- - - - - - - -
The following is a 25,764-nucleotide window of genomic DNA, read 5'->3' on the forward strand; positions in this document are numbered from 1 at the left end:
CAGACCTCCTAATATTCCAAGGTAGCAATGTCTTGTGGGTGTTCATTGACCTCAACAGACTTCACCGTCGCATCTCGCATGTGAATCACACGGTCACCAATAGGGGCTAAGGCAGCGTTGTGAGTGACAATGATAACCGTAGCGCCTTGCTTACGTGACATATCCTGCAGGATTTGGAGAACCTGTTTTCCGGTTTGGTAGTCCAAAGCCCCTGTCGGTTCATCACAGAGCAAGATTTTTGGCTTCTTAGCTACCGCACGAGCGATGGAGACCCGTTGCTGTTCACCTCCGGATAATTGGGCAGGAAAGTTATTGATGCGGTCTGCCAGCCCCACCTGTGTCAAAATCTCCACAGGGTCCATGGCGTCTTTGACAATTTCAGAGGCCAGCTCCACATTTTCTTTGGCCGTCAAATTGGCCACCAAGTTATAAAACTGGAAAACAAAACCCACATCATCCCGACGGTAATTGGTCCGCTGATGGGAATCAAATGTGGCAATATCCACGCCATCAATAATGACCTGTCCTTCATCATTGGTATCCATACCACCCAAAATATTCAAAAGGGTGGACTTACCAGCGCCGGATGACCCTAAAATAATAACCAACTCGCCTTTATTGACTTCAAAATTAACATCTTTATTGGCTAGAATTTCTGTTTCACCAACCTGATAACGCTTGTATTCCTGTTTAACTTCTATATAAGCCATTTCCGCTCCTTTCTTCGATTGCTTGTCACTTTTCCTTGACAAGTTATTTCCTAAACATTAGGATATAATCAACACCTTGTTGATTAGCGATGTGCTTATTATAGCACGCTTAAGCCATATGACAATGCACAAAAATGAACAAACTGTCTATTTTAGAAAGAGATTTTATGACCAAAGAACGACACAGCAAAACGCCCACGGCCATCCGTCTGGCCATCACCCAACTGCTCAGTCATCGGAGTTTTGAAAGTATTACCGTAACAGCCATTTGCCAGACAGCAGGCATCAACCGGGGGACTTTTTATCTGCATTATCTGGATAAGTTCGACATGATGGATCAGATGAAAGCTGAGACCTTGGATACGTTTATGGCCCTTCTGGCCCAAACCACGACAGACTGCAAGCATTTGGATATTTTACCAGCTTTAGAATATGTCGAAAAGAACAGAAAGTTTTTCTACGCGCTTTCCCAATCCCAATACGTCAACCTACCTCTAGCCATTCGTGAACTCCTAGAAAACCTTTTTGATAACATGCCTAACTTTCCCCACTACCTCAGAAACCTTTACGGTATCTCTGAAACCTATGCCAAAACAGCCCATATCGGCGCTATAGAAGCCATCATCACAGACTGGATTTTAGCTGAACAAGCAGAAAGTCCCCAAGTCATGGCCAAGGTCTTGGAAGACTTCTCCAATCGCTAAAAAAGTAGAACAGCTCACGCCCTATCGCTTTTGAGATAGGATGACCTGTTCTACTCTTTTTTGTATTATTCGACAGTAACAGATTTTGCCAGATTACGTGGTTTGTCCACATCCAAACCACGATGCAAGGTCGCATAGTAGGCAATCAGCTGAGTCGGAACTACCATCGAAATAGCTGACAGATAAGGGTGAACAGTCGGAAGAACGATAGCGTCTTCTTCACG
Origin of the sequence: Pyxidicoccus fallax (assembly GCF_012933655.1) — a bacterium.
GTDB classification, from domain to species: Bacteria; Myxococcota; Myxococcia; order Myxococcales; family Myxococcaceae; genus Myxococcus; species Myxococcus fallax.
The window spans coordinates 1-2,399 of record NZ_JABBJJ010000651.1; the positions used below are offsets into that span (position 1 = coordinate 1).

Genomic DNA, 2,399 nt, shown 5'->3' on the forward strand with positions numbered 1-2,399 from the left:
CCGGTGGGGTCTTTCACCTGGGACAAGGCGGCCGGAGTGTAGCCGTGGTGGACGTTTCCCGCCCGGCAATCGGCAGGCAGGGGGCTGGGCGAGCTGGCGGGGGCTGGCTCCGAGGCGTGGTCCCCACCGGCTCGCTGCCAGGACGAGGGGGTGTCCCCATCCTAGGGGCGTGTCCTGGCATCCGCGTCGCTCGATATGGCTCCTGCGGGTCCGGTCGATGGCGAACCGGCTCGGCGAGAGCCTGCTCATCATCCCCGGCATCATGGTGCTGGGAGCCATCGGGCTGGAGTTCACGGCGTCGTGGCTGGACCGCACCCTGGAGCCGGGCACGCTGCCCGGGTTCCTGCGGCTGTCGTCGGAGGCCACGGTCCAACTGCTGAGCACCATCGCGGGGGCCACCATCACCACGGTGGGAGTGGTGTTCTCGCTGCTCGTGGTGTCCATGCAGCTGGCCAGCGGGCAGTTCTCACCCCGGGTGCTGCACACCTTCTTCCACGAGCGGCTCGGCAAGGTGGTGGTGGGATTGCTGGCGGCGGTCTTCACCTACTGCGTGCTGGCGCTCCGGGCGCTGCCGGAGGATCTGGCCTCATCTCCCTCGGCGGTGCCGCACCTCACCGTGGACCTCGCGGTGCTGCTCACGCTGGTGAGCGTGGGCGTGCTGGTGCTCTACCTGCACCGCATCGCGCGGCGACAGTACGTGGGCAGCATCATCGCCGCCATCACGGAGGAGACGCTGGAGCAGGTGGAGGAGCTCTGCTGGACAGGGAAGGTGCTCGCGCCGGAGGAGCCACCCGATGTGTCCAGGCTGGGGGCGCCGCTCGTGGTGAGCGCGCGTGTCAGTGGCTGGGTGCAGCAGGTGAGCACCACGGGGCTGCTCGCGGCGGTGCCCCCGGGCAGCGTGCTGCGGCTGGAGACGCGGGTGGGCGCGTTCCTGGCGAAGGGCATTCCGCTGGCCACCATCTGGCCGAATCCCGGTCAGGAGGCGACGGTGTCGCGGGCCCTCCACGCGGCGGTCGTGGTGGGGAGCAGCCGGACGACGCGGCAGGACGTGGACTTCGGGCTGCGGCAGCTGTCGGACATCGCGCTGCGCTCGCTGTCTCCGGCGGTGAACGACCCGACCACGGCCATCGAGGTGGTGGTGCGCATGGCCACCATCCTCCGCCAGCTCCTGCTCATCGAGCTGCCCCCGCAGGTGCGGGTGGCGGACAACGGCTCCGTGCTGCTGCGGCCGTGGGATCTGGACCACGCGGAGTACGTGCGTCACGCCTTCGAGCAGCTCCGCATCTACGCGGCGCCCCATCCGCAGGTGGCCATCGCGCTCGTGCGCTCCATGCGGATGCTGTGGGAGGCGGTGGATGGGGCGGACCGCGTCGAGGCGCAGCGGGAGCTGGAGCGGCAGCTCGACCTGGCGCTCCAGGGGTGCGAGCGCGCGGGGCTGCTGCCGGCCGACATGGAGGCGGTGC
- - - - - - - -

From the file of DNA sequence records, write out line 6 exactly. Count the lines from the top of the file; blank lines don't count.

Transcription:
Genomic DNA, 2,399 nt, shown 5'->3' on the forward strand with positions numbered 1-2,399 from the left: